clock menu more-arrow no yes mobile

Filed under:

Remnant: From the Ashes is like a greatest hits album of this decade’s popular games

Bringing a gun to a sword fight

three Remnant players take on a boss Gunfire Games
Austen Goslin (he/him) is an entertainment editor. He writes about the latest TV shows and movies, and particularly loves all things horror.

Remnant: From the Ashes feels right at home with the last decade of action games, even if it may seem like something very different at first blush.

Like Darks Souls, Bloodborne, and Nioh, Remnant mixes punishing difficulty, pattern recognition, and complex combat that benefits from trial and error. But it trades out the long swords, katanas, transforming chain-whips, and melee combat of its predecessors for guns and ranged combat.

It’s a fantastic addition to the genre.

Fighting from a distance

Remnant puts you in control of an unnamed protagonist who washes up on the shores of a city on post-apocalyptic Earth. The game doesn’t spend much time explaining things, but it seems like you’re looking for a mysterious island. As for what happened to the Earth, it appears to have been taken over by some kind of tree-esque race that, I think, conquers planets? I’m not entirely sure, nor does any of the story seem very important.

You’re quickly taken in by a band of survivors who give you armor and guns in return for doing a few favors for them. These favors mostly include venturing out into the world — and later, into the game’s other worlds — and fighting off hordes of enemies.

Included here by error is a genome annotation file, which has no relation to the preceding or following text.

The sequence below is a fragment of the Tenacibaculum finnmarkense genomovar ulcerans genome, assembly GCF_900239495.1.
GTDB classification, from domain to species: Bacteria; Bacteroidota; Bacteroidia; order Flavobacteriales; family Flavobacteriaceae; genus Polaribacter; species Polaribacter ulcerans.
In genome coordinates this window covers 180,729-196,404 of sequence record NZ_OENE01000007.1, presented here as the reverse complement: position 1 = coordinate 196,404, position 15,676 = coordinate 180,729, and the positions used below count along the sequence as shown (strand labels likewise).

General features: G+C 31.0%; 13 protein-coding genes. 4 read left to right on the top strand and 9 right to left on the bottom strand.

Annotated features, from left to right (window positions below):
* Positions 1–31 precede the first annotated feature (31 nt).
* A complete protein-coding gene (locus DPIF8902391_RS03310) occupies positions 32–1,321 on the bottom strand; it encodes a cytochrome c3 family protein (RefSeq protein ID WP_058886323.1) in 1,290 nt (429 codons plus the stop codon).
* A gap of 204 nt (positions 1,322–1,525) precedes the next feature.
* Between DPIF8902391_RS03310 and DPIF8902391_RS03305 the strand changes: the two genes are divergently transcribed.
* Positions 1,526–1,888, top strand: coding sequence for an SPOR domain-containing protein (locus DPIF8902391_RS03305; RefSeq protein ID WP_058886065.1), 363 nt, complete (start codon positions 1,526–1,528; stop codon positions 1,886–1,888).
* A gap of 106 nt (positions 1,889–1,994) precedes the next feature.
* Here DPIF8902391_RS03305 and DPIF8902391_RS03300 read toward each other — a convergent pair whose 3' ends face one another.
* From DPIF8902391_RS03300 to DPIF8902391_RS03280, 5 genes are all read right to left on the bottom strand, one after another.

Most often, these types of games have slow and deliberate combat, and rely on the knowledge that attacks can’t be canceled once they begin, so you’d better know what you are doing, and the proper time to do it, before swinging your sword or ax. Any attacks that miss will leave you wide open to counter-attacks from your target.

This style of combat doesn’t sound like it would work in a game that’s all about guns and other forms of ranged combat. Dodging bullets isn’t easy, after all. But Remnant finds a way to make it all work.

One of the keys to Remnant’s success is the fact that it slows things down. Enemy attacks in Remnant are timed, giving me a chance to react. I dodged out of the way every time I caught an enemy taking aim at me, enjoying how the bullet whizzed by harmlessly. Certain weapons are also fast enough that I can aim quickly and destroy an enemy before it gets the shot off. Enemies are locked into each attack once they begin, so they won’t be able to adjust their plan if I run to a new location or roll behind a wall. I have to be constantly alert while playing, but the reward is survival.

The same is true for my character, however. There’s no blind firing in Remnant. You have to aim before you can shoot, and that means slowing down. Remnant’s melee-based enemies may also rush you while you’re distracted by lining up a shot.

I was frequently hit from behind as I focused on lining up a kill when I began playing, but after a few hours of failure I learned how to spot enemies and estimate how long I had to shoot before I needed to run away or change my position.

Remnant players take cover from some approaching enemies Image: Gunfire Games

Every enemy operates in a set manner; learning those patterns, speeds, and attacks and using each one against your target is the only way to get ahead. This creates a pleasing rhythm: Study, learn, and then, finally, execute.